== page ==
On Sept. 27, the Department of Commerce announced its intention to scuttle the 16-year tomato suspension agreement that has provided stability to the marketplace.
In a flurry of letters in mid-September, congressmen from the important swing state of Florida demanded that the Department of Commerce immediately terminate the agreement and anti-dumping investigation.
Florida didn’t get all it wanted, but it has set the stage to get what it wants.
While the suspension agreement has been in place, Mexico’s tomato industry has made great strides in producing tomatoes that consumers want and crave.
Supermarket shelves have abundant varieties, from cocktail tomatoes to tomatoes on the vine, from multicolored heirlooms to pear-shaped varieties.
Using sophisticated seeds from U.S., Israeli and Dutch seed breeders, Mexico has even been able to improve the shelf life and flavor of standards such as romas and round field tomatoes.
Meanwhile, Florida largely relies on old technology — picking tomatoes green, storing them for long periods and gassing them with ethylene to turn them red, but not really ripe.
Shoppers are wise to this and have been bypassing Florida tomatoes, which is the real reason for the amazing growth in Mexican tomato volumes.
The announcement by the Department of Commerce potentially paves the way for Florida growers to achieve their goal — to file a new anti-dumping suit and effectively block Mexican tomatoes from the market.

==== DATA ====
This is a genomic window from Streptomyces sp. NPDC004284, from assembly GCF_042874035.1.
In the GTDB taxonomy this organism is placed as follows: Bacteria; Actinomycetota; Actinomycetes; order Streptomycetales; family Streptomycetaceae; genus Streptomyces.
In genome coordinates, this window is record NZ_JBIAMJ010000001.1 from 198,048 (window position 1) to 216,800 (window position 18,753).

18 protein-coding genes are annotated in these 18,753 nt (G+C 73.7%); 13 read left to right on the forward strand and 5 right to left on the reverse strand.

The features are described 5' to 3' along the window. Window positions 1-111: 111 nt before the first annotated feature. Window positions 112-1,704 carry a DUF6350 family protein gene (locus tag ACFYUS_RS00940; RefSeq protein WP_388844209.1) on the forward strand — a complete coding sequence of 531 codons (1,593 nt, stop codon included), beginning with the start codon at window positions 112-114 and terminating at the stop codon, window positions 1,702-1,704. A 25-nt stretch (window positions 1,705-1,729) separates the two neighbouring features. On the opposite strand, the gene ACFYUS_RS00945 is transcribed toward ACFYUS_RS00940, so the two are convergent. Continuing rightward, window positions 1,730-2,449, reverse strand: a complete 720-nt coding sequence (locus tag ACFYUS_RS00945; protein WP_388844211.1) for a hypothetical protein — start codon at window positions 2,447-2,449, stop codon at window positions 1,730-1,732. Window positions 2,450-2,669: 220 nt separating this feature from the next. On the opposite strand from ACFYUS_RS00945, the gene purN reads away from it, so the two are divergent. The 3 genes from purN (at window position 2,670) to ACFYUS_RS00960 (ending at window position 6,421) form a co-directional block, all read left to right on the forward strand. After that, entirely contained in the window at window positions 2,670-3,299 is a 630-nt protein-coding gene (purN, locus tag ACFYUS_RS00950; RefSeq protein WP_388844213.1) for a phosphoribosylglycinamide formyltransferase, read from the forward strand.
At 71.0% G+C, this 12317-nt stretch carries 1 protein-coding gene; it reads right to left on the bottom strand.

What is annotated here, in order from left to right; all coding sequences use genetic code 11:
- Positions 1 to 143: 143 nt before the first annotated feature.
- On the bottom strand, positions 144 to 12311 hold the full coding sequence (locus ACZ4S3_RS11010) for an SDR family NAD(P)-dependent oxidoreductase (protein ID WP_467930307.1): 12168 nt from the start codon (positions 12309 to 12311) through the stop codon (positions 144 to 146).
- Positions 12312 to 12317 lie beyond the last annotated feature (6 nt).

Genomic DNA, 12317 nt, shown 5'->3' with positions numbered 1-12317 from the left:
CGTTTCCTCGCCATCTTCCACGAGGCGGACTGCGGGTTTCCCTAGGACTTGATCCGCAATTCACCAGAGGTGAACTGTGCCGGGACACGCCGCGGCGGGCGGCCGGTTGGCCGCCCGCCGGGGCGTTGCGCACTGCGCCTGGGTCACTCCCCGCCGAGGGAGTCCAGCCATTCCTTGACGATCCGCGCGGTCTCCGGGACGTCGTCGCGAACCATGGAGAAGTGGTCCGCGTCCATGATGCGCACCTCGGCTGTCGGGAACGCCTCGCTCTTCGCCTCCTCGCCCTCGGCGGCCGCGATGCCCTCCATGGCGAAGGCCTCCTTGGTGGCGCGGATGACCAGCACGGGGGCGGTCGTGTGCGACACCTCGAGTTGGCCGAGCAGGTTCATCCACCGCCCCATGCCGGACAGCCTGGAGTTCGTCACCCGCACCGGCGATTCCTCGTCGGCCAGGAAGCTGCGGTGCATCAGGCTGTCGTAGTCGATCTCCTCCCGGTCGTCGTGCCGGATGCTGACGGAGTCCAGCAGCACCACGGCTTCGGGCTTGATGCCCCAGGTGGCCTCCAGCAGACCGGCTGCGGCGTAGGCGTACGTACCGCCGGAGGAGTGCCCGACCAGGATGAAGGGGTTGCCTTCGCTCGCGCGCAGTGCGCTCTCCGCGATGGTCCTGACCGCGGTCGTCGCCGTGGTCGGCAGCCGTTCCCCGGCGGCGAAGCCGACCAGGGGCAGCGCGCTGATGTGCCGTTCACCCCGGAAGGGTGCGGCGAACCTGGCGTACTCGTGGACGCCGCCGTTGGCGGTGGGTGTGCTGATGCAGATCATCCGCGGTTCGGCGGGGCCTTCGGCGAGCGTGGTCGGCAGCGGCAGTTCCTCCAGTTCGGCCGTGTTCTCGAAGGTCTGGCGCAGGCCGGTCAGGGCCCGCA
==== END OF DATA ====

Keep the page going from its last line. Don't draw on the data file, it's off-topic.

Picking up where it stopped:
These growers stand to reap huge financial gains by cornering the winter and early spring tomato market — at the expense of U.S. consumers.
Florida claims that 80 U.S. growers represent 90% of the U.S. production, and that this is basis enough for terminating the agreement. The Department of Commerce decided to ignore refuting evidence from the Mexican growers, and rushed its decision.
What this whole case boils down to is a select group of U.S. growers using protectionism to cut their competitors’ throats.
The building pressure from the Florida industry and its congressional delegation the closer we get to election day has been wholly inappropriate.
The Fresh Produce Association of the Americas sent a letter to President Obama stating as much, but unfortunately we were ignored.
So were the 370 other letters from U.S. entities stating that they preferred the stability that the tomato trade pact has brought to U.S.-Mexico relations.